6 Investing Mistakes and How to Avoid Them
Mistakes happen. But when it comes to investing your money, you want to make sure you're protecting the wealth you generate. Here's what not to do as an investor, according to experts.
Investing can help you grow your money and create wealth. But common investing mistakes—such as constantly changing strategies to keep up with the Joneses—can ending up hurting your investments. So fight the FOMO you feel when you see everyone hopping on the newest trend (sorry, Dogecoin) and instead diversify and own a little bit of everything.
"When people are new to investing, it can be a challenging learning curve and mistakes are quite often inevitable," says Marjorie Radlo-Zandi, an angel investor. If you are new to investing (or thinking about starting), here are some common mistakes, plus how to avoid them so that your money is being invested wisely.
1 Not investing at all.
They say you miss 100 percent of the shots you don't take—same goes for investing. Turns out, not investing at all is one of the biggest mistakes you can make, so start investing now.
"One of the most common investing mistakes people make is that they think investing is not for them," says Mary Sullivan, co-founder of Sweet But Fearless, a platform that provides career support and free financial literacy workshops focused on women. You don't have to be a finance expert to start investing either. "Get started now and activate your savings and investment plan as soon as possible," says Sullivan. Look for online courses, books, or podcasts to learn the basics of investing and get started.
2 Not knowing your "why."
Not being clear on your goals can prevent you from making thoughtful decisions on your investments and can lead to making decisions that are more impulsive. "Getting crystal clear on 'what the money is for' and 'why that is important' is critical to making well-thought-out decisions," says certified financial planner Julie Quick.
If you're an angel investor, make sure you don't get too attached to the technology or product without thoroughly vetting the leadership. "Look for a balance of technical wizardry and high-level business know-how," says Radlo-Zandi. Be clear on your goals and values when you begin your journey as an investor so you can make moves that will result in growth—not loss.
3 Holding too much cash.
A 2017 survey by BlackRock found that women hold 11 percent more cash than men, and tend to be more conservative with their money. "I regularly work with MBA graduates with [over] $100,000 in cash because they aren't sure where or how to invest," says Eryn Schultz, founder of financial education platform, Her Personal Finance. Schultz says holding 25 percent of your money in cash could cost you more than $100,000 in retirement savings since cash declines in value over time because of inflation. The more you have to invest, the higher the impact of holding too much cash.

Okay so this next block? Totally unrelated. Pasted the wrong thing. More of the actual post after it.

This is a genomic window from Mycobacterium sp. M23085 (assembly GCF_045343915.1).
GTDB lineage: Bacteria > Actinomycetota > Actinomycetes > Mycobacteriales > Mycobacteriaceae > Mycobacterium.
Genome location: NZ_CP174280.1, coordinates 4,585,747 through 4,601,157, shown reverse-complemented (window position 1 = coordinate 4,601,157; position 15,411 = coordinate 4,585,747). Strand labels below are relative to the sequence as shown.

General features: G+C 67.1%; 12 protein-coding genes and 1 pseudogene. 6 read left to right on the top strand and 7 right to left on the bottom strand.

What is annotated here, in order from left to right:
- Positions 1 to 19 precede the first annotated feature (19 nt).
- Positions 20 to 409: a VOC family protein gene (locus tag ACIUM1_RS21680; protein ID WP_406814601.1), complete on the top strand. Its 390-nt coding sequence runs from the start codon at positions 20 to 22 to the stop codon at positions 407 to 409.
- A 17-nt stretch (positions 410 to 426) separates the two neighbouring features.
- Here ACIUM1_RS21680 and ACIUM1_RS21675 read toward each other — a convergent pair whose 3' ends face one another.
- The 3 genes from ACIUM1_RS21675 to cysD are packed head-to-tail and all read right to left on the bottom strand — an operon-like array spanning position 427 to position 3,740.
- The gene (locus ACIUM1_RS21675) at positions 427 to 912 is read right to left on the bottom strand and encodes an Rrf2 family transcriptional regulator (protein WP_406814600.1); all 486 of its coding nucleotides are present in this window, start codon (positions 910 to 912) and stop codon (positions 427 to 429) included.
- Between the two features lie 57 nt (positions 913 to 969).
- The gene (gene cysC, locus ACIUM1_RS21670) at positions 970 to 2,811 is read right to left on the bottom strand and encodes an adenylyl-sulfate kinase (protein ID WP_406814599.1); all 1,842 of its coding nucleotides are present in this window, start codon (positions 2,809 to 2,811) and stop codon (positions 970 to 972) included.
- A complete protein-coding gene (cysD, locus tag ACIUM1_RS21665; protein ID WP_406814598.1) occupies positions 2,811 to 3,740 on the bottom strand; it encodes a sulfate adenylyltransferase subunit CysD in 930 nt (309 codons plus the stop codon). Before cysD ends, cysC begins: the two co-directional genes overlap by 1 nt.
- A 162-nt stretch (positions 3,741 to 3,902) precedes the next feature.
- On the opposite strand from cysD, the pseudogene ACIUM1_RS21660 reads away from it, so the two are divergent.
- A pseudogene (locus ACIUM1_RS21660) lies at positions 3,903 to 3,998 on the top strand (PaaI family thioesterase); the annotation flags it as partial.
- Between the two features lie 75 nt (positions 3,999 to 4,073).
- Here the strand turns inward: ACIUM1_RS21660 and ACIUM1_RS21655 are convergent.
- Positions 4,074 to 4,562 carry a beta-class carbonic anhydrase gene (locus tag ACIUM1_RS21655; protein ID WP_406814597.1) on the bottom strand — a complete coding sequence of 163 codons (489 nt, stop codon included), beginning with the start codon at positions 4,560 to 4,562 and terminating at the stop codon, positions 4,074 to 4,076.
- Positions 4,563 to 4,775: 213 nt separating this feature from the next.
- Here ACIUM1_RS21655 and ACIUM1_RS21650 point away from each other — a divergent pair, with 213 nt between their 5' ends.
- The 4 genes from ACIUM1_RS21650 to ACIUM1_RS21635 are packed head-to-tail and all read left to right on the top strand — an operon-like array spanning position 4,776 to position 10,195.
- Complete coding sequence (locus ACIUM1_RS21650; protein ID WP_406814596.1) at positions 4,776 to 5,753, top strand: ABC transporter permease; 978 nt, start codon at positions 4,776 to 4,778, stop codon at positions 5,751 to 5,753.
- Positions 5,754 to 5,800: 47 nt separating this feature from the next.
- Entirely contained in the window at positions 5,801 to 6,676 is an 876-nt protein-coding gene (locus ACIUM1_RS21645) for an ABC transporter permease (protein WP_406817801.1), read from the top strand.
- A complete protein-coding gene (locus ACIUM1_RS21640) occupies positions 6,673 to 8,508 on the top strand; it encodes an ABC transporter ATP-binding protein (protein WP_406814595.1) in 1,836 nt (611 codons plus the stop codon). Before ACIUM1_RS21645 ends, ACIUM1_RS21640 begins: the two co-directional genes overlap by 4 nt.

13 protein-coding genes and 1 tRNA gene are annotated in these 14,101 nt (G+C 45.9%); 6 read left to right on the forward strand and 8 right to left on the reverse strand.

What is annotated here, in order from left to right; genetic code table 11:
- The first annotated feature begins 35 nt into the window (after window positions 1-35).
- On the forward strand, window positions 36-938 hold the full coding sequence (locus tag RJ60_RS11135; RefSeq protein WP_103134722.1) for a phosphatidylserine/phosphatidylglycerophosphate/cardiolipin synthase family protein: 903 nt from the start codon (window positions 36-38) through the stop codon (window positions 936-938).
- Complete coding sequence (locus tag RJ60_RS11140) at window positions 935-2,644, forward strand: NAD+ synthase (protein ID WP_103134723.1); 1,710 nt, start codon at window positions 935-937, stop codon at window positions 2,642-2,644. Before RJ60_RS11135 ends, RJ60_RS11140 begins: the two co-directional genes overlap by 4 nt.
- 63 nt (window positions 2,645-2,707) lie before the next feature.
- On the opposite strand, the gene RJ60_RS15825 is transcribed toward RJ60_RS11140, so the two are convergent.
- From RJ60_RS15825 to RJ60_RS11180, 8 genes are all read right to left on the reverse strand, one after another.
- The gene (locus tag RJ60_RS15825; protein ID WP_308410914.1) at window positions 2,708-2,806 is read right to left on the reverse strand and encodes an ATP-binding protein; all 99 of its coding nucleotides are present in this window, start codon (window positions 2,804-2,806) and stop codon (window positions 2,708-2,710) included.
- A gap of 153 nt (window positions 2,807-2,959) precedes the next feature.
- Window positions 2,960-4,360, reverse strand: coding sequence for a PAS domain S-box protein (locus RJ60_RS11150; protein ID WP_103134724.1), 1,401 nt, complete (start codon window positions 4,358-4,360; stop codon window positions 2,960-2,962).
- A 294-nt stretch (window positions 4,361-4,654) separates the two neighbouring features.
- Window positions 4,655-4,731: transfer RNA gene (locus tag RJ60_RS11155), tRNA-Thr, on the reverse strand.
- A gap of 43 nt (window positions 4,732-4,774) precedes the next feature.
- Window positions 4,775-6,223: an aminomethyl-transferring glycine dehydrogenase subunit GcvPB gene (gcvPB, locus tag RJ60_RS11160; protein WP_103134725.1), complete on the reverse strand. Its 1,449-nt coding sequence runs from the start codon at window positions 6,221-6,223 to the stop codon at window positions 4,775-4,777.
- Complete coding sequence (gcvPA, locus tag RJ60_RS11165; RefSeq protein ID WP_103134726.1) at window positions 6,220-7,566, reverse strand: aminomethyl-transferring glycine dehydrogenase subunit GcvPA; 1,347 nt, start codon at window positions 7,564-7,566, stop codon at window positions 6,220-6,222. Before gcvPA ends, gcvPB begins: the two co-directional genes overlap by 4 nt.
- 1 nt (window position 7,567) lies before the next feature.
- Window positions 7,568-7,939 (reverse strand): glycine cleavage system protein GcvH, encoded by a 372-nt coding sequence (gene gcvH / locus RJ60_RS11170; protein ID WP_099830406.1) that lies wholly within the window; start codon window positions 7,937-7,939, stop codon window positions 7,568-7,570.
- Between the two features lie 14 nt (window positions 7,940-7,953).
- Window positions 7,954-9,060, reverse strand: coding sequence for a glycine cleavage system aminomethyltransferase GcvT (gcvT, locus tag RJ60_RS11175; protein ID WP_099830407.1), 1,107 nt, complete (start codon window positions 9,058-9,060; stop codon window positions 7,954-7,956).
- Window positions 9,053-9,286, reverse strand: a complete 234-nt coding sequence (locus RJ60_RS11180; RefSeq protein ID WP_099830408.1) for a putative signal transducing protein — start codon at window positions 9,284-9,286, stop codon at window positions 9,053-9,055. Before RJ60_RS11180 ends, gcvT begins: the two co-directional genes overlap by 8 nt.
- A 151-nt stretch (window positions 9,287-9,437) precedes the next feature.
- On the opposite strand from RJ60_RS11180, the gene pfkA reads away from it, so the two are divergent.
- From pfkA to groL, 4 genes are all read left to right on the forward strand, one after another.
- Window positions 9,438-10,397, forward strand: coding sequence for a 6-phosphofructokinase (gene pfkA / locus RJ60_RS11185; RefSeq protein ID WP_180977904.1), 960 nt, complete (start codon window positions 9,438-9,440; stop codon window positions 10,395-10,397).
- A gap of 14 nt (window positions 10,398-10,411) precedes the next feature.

4 Trying to time the market.
Don't try to time the market. This looks like waiting for the right moment to invest, whether that's waiting for the market to fall or be less volatile. "It's about being in the market, not timing the market," says Michael Dombrowski, head of capital markets at tech startup InterPrime. It's pretty much impossible to try and time when you're going to buy and sell—you have a higher chance of being successful the longer you are invested.
Consistently investing is the best (and easiest) way to set yourself up for retirement, says Schultz. "Often the biggest two weeks of market performance happen very close to dips. Who would have thought the market would have rallied in March 2020 despite COVID-19?"
5 Not having an emergency fund.
Set aside an emergency fund in case of market crashes. Your emergency fund should have three to six months of living expenses, or more depending on your lifestyle, number of incomes, and dependents in your household. Either way, set aside emergency money that will not be invested. "If there is a market downturn, you don’t feel the need to react by selling in order to provide for short-term needs," says Quick.
6 Not taking an active role in your finances.
A 2019 study by global wealth management company UBS found that while women are very aware of long-term financial needs, only 23 percent of women globally take charge of it. The study found that this issue is multi-generational and is true for millennials, too. "I would encourage everyone to be involved, at some level, in the household finances," says Quick. "Everything from the family budget to investments toward long-term goals, such as retirement." Not having a full picture of your finances can cause financial anxiety, and will keep you from investing wisely—or at all. Check in on your finances at least once a month, or find a financial planning service that could help you.